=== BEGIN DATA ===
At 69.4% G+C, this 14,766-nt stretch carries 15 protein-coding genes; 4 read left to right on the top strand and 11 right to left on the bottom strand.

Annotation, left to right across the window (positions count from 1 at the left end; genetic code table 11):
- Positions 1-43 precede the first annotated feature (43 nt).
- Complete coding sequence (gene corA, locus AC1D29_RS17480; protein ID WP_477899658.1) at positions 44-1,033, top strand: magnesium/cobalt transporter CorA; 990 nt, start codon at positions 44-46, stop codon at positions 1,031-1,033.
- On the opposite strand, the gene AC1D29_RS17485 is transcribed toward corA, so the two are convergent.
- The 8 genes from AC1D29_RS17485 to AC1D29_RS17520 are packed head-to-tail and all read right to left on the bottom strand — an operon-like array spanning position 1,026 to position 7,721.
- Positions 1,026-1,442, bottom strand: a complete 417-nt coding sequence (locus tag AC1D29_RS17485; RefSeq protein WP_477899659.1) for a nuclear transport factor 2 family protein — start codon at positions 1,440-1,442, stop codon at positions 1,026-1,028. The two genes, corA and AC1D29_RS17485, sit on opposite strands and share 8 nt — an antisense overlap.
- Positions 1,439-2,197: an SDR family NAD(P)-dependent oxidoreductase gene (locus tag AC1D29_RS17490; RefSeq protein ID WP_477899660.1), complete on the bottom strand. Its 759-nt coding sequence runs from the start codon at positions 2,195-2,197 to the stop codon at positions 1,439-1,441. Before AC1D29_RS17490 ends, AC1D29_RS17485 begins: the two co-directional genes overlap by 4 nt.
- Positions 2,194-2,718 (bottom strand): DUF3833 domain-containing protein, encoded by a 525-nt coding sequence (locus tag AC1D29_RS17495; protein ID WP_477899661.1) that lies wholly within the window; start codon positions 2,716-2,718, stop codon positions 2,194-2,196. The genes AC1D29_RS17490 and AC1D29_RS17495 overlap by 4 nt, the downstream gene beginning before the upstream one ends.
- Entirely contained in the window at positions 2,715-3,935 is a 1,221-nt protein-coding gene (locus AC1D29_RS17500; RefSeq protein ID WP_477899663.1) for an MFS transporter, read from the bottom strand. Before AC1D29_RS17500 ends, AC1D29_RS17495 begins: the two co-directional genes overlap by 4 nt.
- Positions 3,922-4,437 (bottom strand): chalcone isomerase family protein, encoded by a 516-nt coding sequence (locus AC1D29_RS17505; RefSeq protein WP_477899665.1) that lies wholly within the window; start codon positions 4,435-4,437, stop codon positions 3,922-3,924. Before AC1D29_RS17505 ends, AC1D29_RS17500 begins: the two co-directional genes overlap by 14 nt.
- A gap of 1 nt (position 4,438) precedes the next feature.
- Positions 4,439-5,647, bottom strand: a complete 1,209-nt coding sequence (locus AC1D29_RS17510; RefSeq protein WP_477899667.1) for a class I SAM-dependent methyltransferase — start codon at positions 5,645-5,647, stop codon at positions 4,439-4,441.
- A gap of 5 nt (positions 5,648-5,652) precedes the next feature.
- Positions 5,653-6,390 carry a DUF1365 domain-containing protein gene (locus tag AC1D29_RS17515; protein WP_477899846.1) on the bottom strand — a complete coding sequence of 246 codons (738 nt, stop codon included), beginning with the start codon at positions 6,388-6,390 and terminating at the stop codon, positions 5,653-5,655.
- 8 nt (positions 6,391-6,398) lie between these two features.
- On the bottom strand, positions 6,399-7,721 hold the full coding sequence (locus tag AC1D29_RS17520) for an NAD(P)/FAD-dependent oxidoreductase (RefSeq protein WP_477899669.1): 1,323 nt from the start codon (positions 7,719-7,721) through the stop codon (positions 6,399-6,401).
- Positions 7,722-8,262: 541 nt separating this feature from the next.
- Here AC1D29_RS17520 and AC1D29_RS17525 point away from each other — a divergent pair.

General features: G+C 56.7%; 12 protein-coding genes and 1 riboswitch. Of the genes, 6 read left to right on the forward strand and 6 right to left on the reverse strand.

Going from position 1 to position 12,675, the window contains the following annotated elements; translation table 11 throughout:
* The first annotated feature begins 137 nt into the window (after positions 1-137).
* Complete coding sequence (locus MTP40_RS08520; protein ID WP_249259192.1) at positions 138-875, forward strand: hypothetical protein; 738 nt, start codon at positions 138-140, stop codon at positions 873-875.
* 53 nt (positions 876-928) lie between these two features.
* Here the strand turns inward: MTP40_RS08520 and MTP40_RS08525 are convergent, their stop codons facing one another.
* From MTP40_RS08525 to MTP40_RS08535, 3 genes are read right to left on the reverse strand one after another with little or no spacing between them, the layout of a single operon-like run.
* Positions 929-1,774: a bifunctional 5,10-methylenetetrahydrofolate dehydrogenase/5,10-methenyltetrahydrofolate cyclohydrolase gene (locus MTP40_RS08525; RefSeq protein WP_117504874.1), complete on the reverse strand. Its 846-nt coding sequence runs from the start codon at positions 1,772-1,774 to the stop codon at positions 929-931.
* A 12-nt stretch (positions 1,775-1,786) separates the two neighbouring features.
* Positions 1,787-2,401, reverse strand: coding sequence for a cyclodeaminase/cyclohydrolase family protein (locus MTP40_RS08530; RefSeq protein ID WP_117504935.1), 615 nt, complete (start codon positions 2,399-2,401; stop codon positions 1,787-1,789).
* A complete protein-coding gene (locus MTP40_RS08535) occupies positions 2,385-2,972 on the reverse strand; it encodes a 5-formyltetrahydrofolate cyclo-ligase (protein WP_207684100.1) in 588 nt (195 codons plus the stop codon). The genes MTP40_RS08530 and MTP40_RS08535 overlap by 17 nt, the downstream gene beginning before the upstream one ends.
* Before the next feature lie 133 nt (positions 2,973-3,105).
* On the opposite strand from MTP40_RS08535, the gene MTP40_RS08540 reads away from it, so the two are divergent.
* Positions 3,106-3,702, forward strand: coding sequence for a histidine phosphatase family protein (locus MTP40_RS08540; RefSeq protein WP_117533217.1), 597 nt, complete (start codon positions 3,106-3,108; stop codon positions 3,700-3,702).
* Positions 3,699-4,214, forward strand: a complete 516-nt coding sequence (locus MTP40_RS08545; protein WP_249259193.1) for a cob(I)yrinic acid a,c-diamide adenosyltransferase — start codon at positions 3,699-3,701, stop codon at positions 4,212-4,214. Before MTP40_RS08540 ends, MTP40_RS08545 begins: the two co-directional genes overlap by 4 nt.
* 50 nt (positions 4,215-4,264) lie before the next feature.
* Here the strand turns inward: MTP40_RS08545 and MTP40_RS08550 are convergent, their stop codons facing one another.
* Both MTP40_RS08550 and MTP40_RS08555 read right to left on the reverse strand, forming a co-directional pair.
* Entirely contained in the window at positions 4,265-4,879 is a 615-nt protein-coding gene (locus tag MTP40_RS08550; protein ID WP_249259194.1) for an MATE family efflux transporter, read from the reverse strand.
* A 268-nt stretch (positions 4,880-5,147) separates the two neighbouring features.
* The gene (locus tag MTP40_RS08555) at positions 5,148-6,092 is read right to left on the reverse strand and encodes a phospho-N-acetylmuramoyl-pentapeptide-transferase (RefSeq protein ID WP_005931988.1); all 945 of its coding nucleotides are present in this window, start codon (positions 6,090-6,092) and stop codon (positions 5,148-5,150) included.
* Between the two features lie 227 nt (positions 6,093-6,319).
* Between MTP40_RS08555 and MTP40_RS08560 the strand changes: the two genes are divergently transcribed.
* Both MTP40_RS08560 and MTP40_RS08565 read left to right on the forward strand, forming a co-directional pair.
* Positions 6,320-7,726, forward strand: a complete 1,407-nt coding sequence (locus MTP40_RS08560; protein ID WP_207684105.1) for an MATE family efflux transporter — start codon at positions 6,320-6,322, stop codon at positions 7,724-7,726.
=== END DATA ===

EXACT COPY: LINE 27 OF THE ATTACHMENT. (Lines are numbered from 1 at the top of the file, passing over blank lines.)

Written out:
* Positions 929-1,774: a bifunctional 5,10-methylenetetrahydrofolate dehydrogenase/5,10-methenyltetrahydrofolate cyclohydrolase gene (locus MTP40_RS08525; RefSeq protein WP_117504874.1), complete on the reverse strand. Its 846-nt coding sequence runs from the start codon at positions 1,772-1,774 to the stop codon at positions 929-931.